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School’s International Finance Reporting Institute Brings Together Doctoral Students to Present Research Studies on Financial Issues

December 17, 2014
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Nearly 30 doctoral students and faculty from universities around the world came together to explore new research and network with fellow accounting academics.

How did European companies try to manage their earnings during the global banking and equity crisis?  Do the personal characteristics of International Accounting Standards Board (IASB) members affect their preferences for standards based on strict rules or general principles?

Doctoral students from universities in the United States, Europe, Australia and other countries presented their research on timely questions like these at the 2014 Conference on Extending the Boundaries of International Accounting held at the School in December.

The conference, sponsored by the School’s International Financial Reporting Institute (IFRI) and Deloitte, drew about 30 students and faculty members.

Conference organizer Peter Wysocki, professor of accounting at the School, said this second annual IFRI conference provided opportunities for young accounting researchers to present their work, while networking with other professionals. "Our conference covered an eclectic group of interesting topics in studies that looked across countries and different institutional settings," he said.   

Several attendees emphasized the value of getting to meet and learn from other accounting researchers. "I enjoy interacting with other faculty and students here," said Encarna Guillamon Saorin, who recently joined Universidad Carlos III de Madrid in Spain as an assistant professor.  "This is my second year at the conference, which has been a great value to me professionally."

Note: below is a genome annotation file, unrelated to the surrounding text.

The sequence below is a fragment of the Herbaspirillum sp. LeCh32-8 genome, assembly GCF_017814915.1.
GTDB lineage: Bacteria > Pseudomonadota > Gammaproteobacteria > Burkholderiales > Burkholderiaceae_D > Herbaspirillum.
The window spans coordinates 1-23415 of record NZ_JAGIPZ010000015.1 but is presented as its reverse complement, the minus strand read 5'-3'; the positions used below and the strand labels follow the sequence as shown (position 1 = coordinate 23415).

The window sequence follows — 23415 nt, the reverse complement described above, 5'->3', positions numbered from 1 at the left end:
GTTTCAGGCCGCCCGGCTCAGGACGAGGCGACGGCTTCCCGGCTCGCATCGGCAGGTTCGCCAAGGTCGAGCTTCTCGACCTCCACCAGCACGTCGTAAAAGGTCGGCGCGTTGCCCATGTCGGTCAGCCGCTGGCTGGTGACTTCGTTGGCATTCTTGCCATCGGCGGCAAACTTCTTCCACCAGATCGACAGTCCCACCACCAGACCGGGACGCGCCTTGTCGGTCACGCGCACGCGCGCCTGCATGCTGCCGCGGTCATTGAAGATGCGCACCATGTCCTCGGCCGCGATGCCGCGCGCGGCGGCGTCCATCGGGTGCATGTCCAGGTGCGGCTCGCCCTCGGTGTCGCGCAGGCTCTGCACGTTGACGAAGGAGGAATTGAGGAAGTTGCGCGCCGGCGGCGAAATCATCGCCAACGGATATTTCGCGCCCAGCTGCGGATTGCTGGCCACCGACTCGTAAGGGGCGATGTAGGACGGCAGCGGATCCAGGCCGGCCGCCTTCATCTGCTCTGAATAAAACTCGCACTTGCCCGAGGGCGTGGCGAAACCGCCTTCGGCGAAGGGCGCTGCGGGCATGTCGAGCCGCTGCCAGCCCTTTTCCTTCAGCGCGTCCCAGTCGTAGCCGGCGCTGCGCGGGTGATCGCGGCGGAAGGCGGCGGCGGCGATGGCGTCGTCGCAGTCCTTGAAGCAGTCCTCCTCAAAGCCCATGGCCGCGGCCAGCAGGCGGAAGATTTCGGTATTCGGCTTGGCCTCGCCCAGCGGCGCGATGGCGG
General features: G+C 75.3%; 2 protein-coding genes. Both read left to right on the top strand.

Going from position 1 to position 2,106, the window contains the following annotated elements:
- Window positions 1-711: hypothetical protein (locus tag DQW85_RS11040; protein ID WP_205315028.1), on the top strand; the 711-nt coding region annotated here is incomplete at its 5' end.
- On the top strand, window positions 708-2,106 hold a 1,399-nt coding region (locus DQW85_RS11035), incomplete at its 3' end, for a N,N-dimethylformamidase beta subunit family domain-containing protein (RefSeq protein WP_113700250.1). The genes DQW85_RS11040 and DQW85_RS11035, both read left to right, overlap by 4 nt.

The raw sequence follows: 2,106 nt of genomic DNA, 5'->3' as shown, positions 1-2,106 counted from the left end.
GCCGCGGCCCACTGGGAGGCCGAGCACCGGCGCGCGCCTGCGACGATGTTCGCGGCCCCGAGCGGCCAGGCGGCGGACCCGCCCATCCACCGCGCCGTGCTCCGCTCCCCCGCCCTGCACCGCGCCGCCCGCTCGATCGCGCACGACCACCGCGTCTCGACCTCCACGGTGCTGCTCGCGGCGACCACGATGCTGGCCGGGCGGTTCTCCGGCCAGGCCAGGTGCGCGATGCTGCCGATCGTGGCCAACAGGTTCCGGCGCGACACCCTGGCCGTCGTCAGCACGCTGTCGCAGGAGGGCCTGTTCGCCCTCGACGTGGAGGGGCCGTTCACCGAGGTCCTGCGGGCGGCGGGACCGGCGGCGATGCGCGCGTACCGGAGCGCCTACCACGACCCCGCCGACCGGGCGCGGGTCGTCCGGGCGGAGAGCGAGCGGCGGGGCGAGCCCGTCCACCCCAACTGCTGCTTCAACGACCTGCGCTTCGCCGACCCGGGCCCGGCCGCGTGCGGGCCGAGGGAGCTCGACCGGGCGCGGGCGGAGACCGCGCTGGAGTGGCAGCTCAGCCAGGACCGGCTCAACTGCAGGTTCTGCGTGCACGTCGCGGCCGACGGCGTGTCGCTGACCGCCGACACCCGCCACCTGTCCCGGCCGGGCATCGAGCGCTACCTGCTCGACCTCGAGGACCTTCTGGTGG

Carlo Gallimberti, a doctoral student at Bocconi University in Milan, Italy, said the conference presentations gave him new perspectives on international accounting. "I'm learning from the questions being asked by other students and faculty, as well as from the researchers themselves," he said. 

Claudia Imperatore and Marco Trombetta of IE Business School, Madrid, Spain, presented their study, “Earnings Management in Tough Times: An International Comparison of Banking and Equity Crises.” It focused on data from 3,520 companies in France, Germany, Italy, the UK and Switzerland.

Because the equity and banking markets hate financial uncertainty, Imperatore said that "smoothing" the reporting of corporate earnings can reduce the perceived risk for shareholders and lenders. "Our hypothesis is that firms are more likely to smooth earnings as the level of financial distress increases," she said. "During crises, investors also become more concerned about the reliability of a firm's financial statements."

Summing up the study's findings, Imperatore said there appears to be a positive relationship between the intensity of a financial crisis and the level of income smoothing. "Firms operating in countries with weaker economies are more likely to smooth their earnings when there is turbulence in the equity market," she said. 

Marcus Witzky, from Humboldt University of Berlin, examined “The Influence of Standard Setters on the Properties of International Financial Reporting Standards,” with an emphasis on the professional backgrounds of members of the IASB, an independent body founded in 2001 that develops and approves International Financial Reporting Standards. 

Witzky examined 73 IASB decisions to see which of the 22 IASB trustees voted in favor of a change in standards and which members dissented.   "There has been significant increase in rules-based standards in the past decade, as accounting practitioners want more guidance," he said.  "However, professionals from common law nations were more supportive of standards based on principles, while those from civil law counties tended toward rules-based standards."

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